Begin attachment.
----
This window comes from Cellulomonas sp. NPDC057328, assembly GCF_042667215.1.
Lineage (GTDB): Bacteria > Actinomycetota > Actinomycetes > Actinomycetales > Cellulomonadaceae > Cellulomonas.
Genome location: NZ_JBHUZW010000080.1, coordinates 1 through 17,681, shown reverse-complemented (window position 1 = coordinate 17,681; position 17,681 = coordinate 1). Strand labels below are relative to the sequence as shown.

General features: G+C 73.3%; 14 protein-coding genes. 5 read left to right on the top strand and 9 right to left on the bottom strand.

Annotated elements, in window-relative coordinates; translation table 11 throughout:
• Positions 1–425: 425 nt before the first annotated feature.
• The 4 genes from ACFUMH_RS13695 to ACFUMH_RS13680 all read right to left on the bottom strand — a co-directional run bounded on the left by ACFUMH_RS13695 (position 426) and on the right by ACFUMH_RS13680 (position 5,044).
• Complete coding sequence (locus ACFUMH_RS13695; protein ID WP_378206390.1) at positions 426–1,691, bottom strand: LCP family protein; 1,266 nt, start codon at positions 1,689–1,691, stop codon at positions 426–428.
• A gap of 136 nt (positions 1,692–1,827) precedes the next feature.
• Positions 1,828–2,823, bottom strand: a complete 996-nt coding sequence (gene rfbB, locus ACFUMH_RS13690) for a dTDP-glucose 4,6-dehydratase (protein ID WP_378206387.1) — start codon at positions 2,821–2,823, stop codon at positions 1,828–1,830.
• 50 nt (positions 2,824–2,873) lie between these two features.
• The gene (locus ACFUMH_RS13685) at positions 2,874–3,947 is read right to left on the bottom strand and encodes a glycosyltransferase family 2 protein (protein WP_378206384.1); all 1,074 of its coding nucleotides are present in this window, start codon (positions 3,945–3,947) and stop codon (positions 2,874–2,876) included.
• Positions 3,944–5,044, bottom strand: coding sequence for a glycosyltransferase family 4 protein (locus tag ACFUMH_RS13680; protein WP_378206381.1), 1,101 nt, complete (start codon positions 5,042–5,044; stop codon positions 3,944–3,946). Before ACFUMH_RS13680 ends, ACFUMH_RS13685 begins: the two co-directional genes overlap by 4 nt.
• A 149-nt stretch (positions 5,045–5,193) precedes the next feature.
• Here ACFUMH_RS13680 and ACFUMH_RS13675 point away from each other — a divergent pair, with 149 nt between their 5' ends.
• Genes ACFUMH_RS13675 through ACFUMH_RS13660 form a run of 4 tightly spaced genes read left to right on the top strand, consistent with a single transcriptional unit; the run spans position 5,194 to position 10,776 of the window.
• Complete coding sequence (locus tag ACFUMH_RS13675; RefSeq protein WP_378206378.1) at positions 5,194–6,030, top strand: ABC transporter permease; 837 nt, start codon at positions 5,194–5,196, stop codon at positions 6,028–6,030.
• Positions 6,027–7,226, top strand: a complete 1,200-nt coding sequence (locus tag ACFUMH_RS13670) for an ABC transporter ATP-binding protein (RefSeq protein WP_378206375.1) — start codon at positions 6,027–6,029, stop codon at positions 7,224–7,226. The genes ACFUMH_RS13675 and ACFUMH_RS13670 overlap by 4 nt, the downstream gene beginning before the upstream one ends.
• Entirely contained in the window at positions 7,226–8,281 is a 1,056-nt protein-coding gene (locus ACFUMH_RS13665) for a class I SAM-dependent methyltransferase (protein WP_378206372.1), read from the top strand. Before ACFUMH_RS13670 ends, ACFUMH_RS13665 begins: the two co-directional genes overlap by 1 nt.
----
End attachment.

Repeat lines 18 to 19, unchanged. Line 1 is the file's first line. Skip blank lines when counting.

• Positions 6,027–7,226, top strand: a complete 1,200-nt coding sequence (locus tag ACFUMH_RS13670) for an ABC transporter ATP-binding protein (RefSeq protein WP_378206375.1) — start codon at positions 6,027–6,029, stop codon at positions 7,224–7,226. The genes ACFUMH_RS13675 and ACFUMH_RS13670 overlap by 4 nt, the downstream gene beginning before the upstream one ends.
• Entirely contained in the window at positions 7,226–8,281 is a 1,056-nt protein-coding gene (locus ACFUMH_RS13665) for a class I SAM-dependent methyltransferase (protein WP_378206372.1), read from the top strand. Before ACFUMH_RS13670 ends, ACFUMH_RS13665 begins: the two co-directional genes overlap by 1 nt.